Husband and the kids dodged the uncharacteristic bluntness as best they could.

I. Felt. Quite. Male.

I didn’t care what anybody thought about what I said. Or what I did not do because – quite frankly – I couldn’t be bothered. SO, this is how men live! It was a free – and very foreign – head space to be in.

I could have could have endured, heck, even embraced this side effect that left me oddly free of female social conformism – if it weren’t for the unrelenting and accumulative fatigue.

And nausea.

And dizziness.

And joint ache.

And that I no longer cared if I got out of bed.

I am a cold and ragged tree standing in icy snow, stretching upwards to find a warm ray of assurance from a hard grey sky.

Anger and sadness swirl. Chill dampens my spine. Reality and my mind collide just long enough to give fear room to entwine my feet.

The cancer wilderness repeats.  ~~

Mid-December, I had the most detailed, informative appointment ever. With a medical oncologist I had never before met. About my next steps as a cancer survivor. More drugs? Different drugs? No drugs?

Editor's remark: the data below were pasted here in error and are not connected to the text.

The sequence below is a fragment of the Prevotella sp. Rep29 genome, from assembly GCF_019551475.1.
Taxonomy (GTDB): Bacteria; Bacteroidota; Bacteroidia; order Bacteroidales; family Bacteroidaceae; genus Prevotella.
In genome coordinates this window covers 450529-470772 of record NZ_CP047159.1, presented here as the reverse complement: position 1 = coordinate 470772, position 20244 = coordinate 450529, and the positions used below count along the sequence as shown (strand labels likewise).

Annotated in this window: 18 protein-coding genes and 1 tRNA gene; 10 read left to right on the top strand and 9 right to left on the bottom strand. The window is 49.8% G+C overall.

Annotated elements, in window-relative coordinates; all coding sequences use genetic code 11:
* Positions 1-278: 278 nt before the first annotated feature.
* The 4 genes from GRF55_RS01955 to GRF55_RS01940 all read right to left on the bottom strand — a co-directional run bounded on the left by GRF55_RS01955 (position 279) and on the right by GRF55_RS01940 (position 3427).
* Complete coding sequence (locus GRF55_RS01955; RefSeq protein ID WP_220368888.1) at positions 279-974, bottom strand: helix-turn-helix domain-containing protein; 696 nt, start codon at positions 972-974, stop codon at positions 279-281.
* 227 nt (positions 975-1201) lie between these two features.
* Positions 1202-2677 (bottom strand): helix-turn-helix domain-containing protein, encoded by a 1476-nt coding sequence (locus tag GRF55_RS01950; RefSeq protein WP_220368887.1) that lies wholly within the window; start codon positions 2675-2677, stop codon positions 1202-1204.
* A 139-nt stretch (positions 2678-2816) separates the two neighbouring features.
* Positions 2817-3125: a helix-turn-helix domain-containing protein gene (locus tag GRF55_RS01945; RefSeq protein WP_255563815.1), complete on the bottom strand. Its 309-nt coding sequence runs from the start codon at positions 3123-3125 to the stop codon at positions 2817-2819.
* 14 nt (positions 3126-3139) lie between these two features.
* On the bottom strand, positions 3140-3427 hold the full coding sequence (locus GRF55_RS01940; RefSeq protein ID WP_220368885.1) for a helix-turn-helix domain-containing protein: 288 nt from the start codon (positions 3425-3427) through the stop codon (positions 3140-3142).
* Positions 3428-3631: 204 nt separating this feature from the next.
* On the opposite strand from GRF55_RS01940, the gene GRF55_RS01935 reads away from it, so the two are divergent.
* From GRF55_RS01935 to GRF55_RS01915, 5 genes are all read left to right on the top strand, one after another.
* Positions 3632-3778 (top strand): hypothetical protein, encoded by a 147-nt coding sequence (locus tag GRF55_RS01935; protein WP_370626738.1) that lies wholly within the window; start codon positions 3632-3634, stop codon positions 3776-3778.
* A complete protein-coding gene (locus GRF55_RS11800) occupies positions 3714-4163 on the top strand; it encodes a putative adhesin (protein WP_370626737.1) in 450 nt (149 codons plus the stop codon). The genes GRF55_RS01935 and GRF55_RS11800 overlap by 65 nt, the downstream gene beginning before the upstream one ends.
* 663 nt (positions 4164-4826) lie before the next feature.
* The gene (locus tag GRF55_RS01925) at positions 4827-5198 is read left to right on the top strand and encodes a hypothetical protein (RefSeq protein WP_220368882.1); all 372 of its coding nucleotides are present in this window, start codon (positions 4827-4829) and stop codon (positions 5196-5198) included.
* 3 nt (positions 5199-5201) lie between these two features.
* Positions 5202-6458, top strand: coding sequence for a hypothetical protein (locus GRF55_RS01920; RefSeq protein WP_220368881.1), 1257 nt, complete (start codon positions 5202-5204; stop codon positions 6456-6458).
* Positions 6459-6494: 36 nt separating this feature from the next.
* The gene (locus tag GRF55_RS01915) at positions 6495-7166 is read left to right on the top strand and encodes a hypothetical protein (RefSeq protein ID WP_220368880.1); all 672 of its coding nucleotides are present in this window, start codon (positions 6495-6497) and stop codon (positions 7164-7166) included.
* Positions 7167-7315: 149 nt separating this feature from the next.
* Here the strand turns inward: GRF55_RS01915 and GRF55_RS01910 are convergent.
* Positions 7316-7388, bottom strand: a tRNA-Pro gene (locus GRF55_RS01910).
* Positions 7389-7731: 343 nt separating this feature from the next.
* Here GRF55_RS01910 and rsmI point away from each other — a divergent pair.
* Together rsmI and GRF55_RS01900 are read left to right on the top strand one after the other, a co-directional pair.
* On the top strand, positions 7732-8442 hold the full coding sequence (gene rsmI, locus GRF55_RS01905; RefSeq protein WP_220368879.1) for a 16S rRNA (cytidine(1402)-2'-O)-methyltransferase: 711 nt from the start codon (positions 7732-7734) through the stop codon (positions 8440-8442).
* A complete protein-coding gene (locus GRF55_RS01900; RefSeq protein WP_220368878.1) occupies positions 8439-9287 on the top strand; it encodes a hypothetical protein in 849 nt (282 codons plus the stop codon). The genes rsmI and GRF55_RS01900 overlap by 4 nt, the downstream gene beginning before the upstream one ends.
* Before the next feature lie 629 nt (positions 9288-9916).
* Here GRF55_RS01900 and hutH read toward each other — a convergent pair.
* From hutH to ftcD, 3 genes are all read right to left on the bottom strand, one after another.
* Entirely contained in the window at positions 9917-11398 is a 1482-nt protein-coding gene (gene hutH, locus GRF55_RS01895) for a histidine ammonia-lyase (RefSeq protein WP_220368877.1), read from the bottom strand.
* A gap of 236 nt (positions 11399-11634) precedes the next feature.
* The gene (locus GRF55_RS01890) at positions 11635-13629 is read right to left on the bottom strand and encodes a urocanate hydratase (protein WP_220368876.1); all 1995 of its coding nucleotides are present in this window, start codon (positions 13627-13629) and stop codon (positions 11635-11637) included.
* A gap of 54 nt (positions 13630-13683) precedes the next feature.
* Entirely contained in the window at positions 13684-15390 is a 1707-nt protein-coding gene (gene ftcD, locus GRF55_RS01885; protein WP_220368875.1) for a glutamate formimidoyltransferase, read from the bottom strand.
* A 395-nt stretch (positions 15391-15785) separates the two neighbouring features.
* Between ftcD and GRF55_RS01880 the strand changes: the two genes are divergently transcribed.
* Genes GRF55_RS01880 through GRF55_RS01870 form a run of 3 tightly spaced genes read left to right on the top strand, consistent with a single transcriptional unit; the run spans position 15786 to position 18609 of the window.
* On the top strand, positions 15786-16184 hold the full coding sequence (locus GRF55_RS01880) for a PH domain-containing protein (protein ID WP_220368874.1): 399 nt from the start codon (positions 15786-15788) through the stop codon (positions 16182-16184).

More conversation in forty-five minutes than had perhaps taken place in the past five years.

Worse, I faced a truth. One I had chosen not to acknowledge from the start: Cancer staging.


Stage IIIa. Only Stages b and c separated me from Stage IV – metastatic cancer. The stage when stealth killer cells invade your bones fast-tracking you to dust.

Somehow, despite yearly mammograms showing a large lump in my breast and annual questions clearly recording my maternal family’s breast cancer histories, my cancer missed detection and exploratory testing from Stages 0 to IIIa. This means fourteen of nineteen steps within the staging were missed. I had had locally advanced breast cancer.

How was that possible?

Nothing. And then. Death’s Door. So. Close. I. Could. Touch. The. Knob.

Except my back was turned.

If I ignore my diagnosis, can it really kill me?

I began debating my cancer staging with this unfamiliar oncologist. He corrected me.

“It’s not only about the size of your tumour,” he said. “It’s about the number of lymph nodes that were affected. You had several nodes with cancer. Two of them broke into your bloodstream. That is how we rate your survival.”

It took me a moment to grasp what he said. La-la-la. La-la-la. Full stop. You mean the tumour size isn’t really a thing?

“Five years ago, your risk was this.” His hands held a six-inch parallel space. “It wasn’t good.”

“But now, five years later, it’s this!” The distance shrank to about two inches.

“Every year you’re alive, the risk of cancer returning is reduced by four percent – but it will never get to zero.”

No one’s risk is zero.